EU ready to demand more sulphur inspections
16th January 2015 23:30 GMT

The European Union (EU) has made a decision on the frequency of the inspection and sampling of ships' fuels as part of the regime to check compliance with sulphur regulations, according to the Danish Ministry of the Environment.

Rules for member states in terms of inspections, and reporting control data to the European Commission (EC), have been agreed in connection with the reduction of the sulphur limit for ships operating in emission control areas (ECAs) to just 0.10%. The reduction means ships must use more expensive low sulphur fuels - or apply approved abatement technology to achieve equivalent emission reductions.

"Under the agreement, the member states have committed to ongoing monitoring of ships and to take samples of their fuel," said the Danish ministry, adding member states would also have to comply with rules for how they take fuel samples from ships.

Denmark is already well advanced with its ECA compliance monitoring plans, and has just issued a tender for emissions monitoring from strategic installations and air surveillance. "Therefore, I am pleased that my colleagues in the European Union now has undertaken similar initiatives," commented the Minister of the Environment, Kirsten Brosbøl.

There has not yet been any public announcement of the decision by the Commission, and there appears to be some confusion as to whether the guidelines referred to by the Danish ministry are completed.

In fact, the European Sustainable Shipping Forum (ESSF) Subgroup on Implementation of the EU Sulphur Directive has yet to finalise instructions on inspection frequency and inspection guidelines, including how to take samples from ships for compliance testing purposes. These may be finalised at a meeting at the end of January.

However, an official with the Danish Ministry of the Environment pointed Bunkerworld to a draft text from December, showing the “Implementing Decision” of the Commission that now appears to have been adopted.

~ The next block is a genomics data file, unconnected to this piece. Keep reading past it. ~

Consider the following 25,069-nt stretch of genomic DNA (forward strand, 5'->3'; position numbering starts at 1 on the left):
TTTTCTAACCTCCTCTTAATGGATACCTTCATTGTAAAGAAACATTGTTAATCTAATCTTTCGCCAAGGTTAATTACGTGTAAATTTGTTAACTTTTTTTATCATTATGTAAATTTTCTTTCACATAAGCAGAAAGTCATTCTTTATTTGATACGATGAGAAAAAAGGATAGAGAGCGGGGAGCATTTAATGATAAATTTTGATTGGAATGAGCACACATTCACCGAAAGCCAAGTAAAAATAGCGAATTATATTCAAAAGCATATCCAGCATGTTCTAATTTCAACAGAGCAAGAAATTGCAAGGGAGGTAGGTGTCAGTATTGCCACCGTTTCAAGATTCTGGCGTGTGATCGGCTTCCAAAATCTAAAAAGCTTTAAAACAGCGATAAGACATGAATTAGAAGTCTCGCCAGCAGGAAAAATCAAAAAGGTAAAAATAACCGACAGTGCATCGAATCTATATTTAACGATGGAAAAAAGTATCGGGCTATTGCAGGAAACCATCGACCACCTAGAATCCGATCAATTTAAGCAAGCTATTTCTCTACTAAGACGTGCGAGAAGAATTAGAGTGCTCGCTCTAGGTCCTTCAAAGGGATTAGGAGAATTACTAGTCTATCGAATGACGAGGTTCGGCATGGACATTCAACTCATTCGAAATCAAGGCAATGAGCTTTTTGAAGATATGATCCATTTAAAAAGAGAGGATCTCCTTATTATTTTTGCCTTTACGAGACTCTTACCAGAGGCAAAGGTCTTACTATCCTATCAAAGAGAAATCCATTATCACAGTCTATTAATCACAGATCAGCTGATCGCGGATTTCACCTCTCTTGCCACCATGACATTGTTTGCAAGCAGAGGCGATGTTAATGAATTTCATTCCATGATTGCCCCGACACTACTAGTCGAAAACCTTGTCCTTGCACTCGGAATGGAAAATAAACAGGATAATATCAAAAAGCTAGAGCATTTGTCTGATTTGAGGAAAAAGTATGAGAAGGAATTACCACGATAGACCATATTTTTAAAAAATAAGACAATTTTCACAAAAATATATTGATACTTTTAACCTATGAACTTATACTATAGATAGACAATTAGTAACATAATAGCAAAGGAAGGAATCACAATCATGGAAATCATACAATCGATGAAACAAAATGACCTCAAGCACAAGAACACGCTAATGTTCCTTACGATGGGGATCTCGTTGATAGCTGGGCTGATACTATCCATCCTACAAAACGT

It lays down the rules concerning sampling methods and frequency as well as reporting as regards the sulphur content of marine fuels.

"Physical sampling of marine fuel being used for the purpose of verifying compliance should be carried out either through obtaining and analysing a fuel spot sample from the ship’s fuel service system, or by analysing the relevant sealed bunker samples on board," it says.

"The frequency of sampling should be determined on the basis of the number of individual ships calling in a Member State, the verification of ship documentation, the use of alternative targeting technologies to ensure a fair share of burden among Member States and cost-effectiveness as well as specific alerts about individual ships.

"The sampling of marine fuels while being delivered to ships should target marine fuel suppliers who have been repeatedly found not to comply with the specification stated on the bunker delivery note, taking into account the volume of marine fuels marketed by the supplier.”

Specifically, it calls for Member States to carry out inspections of ships’ log books and bunker delivery notes (BDN) on at least 10% of the total number of individual ships calling in the relevant Member State per year.

Then, from January 1, 2016, it requires Member States to carry out sulphur tests on the marine fuel being used on-board on a certain percentage of ships calling at their ports. This varies from 40% (of the minimum 10% ships that are inspected) for Member States fully bordering ECAs, 30 % in Member States partly bordering ECAs to 20% in Member States not bordering ECAs.

Sampling and analysis of marine fuels while being delivered to ships is also required “by those marine fuel suppliers registered in that Member State that have been found at least three times in any given year to deliver fuel that does not comply with the specification stated on the bunker delivery note,” on the basis of officially reported figures.


Unni Einemo, 16th January 2015 23:30 GMT
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